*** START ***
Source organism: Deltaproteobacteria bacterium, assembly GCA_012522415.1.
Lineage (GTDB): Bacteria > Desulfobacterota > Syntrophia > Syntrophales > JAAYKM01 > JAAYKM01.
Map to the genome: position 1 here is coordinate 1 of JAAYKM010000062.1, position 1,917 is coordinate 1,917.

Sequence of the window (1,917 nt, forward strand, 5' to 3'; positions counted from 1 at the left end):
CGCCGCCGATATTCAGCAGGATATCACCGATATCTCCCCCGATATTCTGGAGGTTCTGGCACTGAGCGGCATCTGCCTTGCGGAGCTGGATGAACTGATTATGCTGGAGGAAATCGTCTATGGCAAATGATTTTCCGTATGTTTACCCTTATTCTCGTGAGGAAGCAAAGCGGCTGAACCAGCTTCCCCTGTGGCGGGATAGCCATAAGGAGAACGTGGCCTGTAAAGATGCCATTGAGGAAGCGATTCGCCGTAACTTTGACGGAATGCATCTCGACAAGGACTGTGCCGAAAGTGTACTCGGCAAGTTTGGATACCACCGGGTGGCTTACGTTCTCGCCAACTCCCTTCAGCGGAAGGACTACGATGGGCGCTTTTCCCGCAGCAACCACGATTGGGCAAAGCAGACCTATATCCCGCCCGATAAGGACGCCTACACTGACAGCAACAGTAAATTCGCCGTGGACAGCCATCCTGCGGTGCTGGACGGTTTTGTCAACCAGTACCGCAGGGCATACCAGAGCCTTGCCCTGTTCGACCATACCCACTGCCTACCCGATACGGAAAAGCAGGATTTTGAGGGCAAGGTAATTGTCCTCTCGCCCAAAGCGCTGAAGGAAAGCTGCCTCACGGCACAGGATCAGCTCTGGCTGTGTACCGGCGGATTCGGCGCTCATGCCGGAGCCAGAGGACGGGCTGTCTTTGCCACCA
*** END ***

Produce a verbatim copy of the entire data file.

Source organism: Deltaproteobacteria bacterium, assembly GCA_012522415.1.
Lineage (GTDB): Bacteria > Desulfobacterota > Syntrophia > Syntrophales > JAAYKM01 > JAAYKM01.
Map to the genome: position 1 here is coordinate 1 of JAAYKM010000062.1, position 1,917 is coordinate 1,917.

Sequence of the window (1,917 nt, forward strand, 5' to 3'; positions counted from 1 at the left end):
CGCCGCCGATATTCAGCAGGATATCACCGATATCTCCCCCGATATTCTGGAGGTTCTGGCACTGAGCGGCATCTGCCTTGCGGAGCTGGATGAACTGATTATGCTGGAGGAAATCGTCTATGGCAAATGATTTTCCGTATGTTTACCCTTATTCTCGTGAGGAAGCAAAGCGGCTGAACCAGCTTCCCCTGTGGCGGGATAGCCATAAGGAGAACGTGGCCTGTAAAGATGCCATTGAGGAAGCGATTCGCCGTAACTTTGACGGAATGCATCTCGACAAGGACTGTGCCGAAAGTGTACTCGGCAAGTTTGGATACCACCGGGTGGCTTACGTTCTCGCCAACTCCCTTCAGCGGAAGGACTACGATGGGCGCTTTTCCCGCAGCAACCACGATTGGGCAAAGCAGACCTATATCCCGCCCGATAAGGACGCCTACACTGACAGCAACAGTAAATTCGCCGTGGACAGCCATCCTGCGGTGCTGGACGGTTTTGTCAACCAGTACCGCAGGGCATACCAGAGCCTTGCCCTGTTCGACCATACCCACTGCCTACCCGATACGGAAAAGCAGGATTTTGAGGGCAAGGTAATTGTCCTCTCGCCCAAAGCGCTGAAGGAAAGCTGCCTCACGGCACAGGATCAGCTCTGGCTGTGTACCGGCGGATTCGGCGCTCATGCCGGAGCCAGAGGACGGGCTGTCTTTGCCACCA